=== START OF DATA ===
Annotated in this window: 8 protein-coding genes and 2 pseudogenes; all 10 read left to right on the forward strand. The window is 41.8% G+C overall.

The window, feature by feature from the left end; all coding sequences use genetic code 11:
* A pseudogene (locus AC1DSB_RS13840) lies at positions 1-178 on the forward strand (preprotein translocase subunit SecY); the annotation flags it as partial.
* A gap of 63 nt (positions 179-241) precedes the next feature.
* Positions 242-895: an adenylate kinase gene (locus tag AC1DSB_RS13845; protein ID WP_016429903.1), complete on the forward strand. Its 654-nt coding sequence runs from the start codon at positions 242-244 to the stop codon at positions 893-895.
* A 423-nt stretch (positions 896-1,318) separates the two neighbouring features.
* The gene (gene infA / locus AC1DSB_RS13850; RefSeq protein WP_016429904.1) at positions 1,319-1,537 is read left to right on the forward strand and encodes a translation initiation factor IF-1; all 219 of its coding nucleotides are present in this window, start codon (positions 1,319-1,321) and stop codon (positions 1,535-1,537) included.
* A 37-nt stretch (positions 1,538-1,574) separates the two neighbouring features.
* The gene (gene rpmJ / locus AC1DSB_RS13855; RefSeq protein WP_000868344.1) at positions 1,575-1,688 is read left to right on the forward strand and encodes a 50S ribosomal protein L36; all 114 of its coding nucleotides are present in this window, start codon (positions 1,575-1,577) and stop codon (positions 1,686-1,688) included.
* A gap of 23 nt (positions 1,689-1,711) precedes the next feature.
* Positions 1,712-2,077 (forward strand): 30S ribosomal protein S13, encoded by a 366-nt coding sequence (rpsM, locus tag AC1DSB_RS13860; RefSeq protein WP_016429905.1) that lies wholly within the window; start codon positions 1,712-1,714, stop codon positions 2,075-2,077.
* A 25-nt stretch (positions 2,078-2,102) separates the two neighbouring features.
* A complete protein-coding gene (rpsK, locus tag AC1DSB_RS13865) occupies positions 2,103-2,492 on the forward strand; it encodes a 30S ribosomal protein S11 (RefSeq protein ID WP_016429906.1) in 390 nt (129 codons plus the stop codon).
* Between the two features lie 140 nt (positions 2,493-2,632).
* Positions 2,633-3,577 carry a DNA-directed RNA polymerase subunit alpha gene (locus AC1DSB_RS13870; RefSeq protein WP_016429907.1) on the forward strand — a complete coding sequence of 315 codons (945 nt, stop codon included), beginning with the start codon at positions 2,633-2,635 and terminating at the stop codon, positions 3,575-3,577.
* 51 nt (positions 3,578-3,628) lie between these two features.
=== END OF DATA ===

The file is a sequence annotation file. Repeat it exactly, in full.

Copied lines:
Annotated in this window: 8 protein-coding genes and 2 pseudogenes; all 10 read left to right on the forward strand. The window is 41.8% G+C overall.

The window, feature by feature from the left end; all coding sequences use genetic code 11:
* A pseudogene (locus AC1DSB_RS13840) lies at positions 1-178 on the forward strand (preprotein translocase subunit SecY); the annotation flags it as partial.
* A gap of 63 nt (positions 179-241) precedes the next feature.
* Positions 242-895: an adenylate kinase gene (locus tag AC1DSB_RS13845; protein ID WP_016429903.1), complete on the forward strand. Its 654-nt coding sequence runs from the start codon at positions 242-244 to the stop codon at positions 893-895.
* A 423-nt stretch (positions 896-1,318) separates the two neighbouring features.
* The gene (gene infA / locus AC1DSB_RS13850; RefSeq protein WP_016429904.1) at positions 1,319-1,537 is read left to right on the forward strand and encodes a translation initiation factor IF-1; all 219 of its coding nucleotides are present in this window, start codon (positions 1,319-1,321) and stop codon (positions 1,535-1,537) included.
* A 37-nt stretch (positions 1,538-1,574) separates the two neighbouring features.
* The gene (gene rpmJ / locus AC1DSB_RS13855; RefSeq protein WP_000868344.1) at positions 1,575-1,688 is read left to right on the forward strand and encodes a 50S ribosomal protein L36; all 114 of its coding nucleotides are present in this window, start codon (positions 1,575-1,577) and stop codon (positions 1,686-1,688) included.
* A gap of 23 nt (positions 1,689-1,711) precedes the next feature.
* Positions 1,712-2,077 (forward strand): 30S ribosomal protein S13, encoded by a 366-nt coding sequence (rpsM, locus tag AC1DSB_RS13860; RefSeq protein WP_016429905.1) that lies wholly within the window; start codon positions 1,712-1,714, stop codon positions 2,075-2,077.
* A 25-nt stretch (positions 2,078-2,102) separates the two neighbouring features.
* A complete protein-coding gene (rpsK, locus tag AC1DSB_RS13865) occupies positions 2,103-2,492 on the forward strand; it encodes a 30S ribosomal protein S11 (RefSeq protein ID WP_016429906.1) in 390 nt (129 codons plus the stop codon).
* Between the two features lie 140 nt (positions 2,493-2,632).
* Positions 2,633-3,577 carry a DNA-directed RNA polymerase subunit alpha gene (locus AC1DSB_RS13870; RefSeq protein WP_016429907.1) on the forward strand — a complete coding sequence of 315 codons (945 nt, stop codon included), beginning with the start codon at positions 2,633-2,635 and terminating at the stop codon, positions 3,575-3,577.
* 51 nt (positions 3,578-3,628) lie between these two features.